New Entrants in Climate Change Debate

February 25th, 2005

Posted by: admin

Author: Kevin Vranes (website. email)

The first shot has been fired in the post- Kyoto-in-effect-for-everybody-else United States. A new package of climate change bills (S.386, 387 and 388) was introduced last week by Senators Hagel, Alexander, Craig, and Dole, all of the R persuasion. Two eye-opening excerpts from Hagel’s floor speech:

“I rise today to introduce three pieces of legislation which I believe can help contribute to a new domestic and international consensus on climate change. This legislation builds upon three principles: the need for shared responsibilities between developed and developing countries; the linkages between environmental, economic, and energy policies; and the employment of greenhouse gas intensity as the best measurement upon which to build an effective climate policy.”

“We all agree on the need for a clean environment and stable climate. The debate is about solutions. The question we face is not whether we should take action, but what kind of action we should take. Climate change initiatives should include commitments to research and development, technology, and a more efficient and productive use of energy and resources.”

Why is this eye opening? For starters, I wonder if Senator Hagel’s press secretary equates “we” with “everybody” or with “the four of us cosponsoring this legislation.” Certainly Senator Inhofe, and many others who like to defer to Mr. Inhofe’s expertise on climate change, would be loathe to agree that “the debate is [now] about solutions.” Sen. Inhofe is still talking about hoaxes.

Since the text of the new bills have not yet been released by the General Printing Office, it is impossible to get into the weeds of the first post-Kyoto foray into U.S. climate policy. But the introduction alone, coupled with Hagel’s floor speech, signals that a group of Republican Senators are willing become proactive in the climate change policy, rather than reactive. It brings a new group of legislators into the debate, already attempting to wield compromise. It takes the biggest R-side knock on Kyoto (“developing countries are excluded from emissions controls at our expense”) head on.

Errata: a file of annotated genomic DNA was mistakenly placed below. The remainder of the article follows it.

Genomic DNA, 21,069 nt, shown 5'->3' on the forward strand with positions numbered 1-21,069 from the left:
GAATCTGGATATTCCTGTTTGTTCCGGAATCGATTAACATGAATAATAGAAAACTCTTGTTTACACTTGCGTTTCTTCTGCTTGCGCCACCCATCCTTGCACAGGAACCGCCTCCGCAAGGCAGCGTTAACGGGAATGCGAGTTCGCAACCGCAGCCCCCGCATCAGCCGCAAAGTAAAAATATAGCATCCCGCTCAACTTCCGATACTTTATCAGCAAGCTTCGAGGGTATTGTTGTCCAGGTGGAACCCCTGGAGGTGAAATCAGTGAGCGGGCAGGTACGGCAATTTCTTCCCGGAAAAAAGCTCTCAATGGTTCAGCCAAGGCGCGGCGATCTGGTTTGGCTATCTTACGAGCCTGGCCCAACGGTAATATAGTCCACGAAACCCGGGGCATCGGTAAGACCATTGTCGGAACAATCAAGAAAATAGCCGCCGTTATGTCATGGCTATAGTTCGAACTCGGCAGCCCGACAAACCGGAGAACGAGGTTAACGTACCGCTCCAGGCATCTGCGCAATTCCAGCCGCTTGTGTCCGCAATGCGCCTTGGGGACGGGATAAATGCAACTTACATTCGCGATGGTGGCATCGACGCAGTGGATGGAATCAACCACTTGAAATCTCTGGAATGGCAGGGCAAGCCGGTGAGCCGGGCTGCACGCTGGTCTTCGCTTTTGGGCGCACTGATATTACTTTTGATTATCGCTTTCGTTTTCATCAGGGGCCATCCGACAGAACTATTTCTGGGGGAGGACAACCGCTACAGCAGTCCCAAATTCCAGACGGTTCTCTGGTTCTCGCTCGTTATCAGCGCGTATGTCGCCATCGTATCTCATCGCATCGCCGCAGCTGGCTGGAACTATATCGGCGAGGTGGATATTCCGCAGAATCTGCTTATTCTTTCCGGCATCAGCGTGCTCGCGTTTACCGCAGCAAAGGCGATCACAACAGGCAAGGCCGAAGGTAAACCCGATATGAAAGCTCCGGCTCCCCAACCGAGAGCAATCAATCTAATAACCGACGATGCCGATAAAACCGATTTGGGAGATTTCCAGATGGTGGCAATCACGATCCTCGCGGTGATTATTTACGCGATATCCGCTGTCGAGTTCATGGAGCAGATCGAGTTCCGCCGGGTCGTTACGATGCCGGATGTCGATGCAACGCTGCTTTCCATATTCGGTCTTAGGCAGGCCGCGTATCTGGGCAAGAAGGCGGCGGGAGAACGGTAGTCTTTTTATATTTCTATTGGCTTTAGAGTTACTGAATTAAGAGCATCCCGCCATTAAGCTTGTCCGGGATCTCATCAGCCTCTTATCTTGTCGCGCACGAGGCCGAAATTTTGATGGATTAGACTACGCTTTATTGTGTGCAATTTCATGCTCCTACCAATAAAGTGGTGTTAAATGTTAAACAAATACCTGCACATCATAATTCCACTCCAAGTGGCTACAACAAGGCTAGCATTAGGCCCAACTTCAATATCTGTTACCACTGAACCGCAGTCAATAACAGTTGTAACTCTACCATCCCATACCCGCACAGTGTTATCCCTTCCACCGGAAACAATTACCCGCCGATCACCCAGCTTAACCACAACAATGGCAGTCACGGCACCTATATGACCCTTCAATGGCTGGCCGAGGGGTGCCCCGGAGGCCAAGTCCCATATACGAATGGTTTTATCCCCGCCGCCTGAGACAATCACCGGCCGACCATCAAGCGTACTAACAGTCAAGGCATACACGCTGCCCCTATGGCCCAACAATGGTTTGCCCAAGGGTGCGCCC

Hagel, Craig, Dole and Alexander all voted against the McCain-Lieberman Climate Stewardship Act in October 2003, as the bill went down 43-55. During the debate and vote, the word amongst all staffers on the floor was, “my boss is very close to being able to vote for this, it just needs to change a little.” Hagel el al.’s legislation now ensures that at least four Senate R’s are guaranteed to work behind the scenes for passage of a climate change bill.

The introduced legislation was covered by nobody beyond the Southwest Nebraska News and the Lincoln Journal. But if these bills are the first sign that American multinational businesses see the Kyoto train leaving the station without them (credit Steve Schneider) and are putting pressure on their electeds to get on board, much more media coverage is in store for S.386 – 388.

One Response to “New Entrants in Climate Change Debate”

  1. Winds of Change.NET Says:

    New Energy Currents: 2005-03-18

    Kyoto is one month old, and we’re no closer to figuring out a masterplan to solve the world’s ginormous energy problems – not that that’s necessarily a bad thing, at this point. With all the…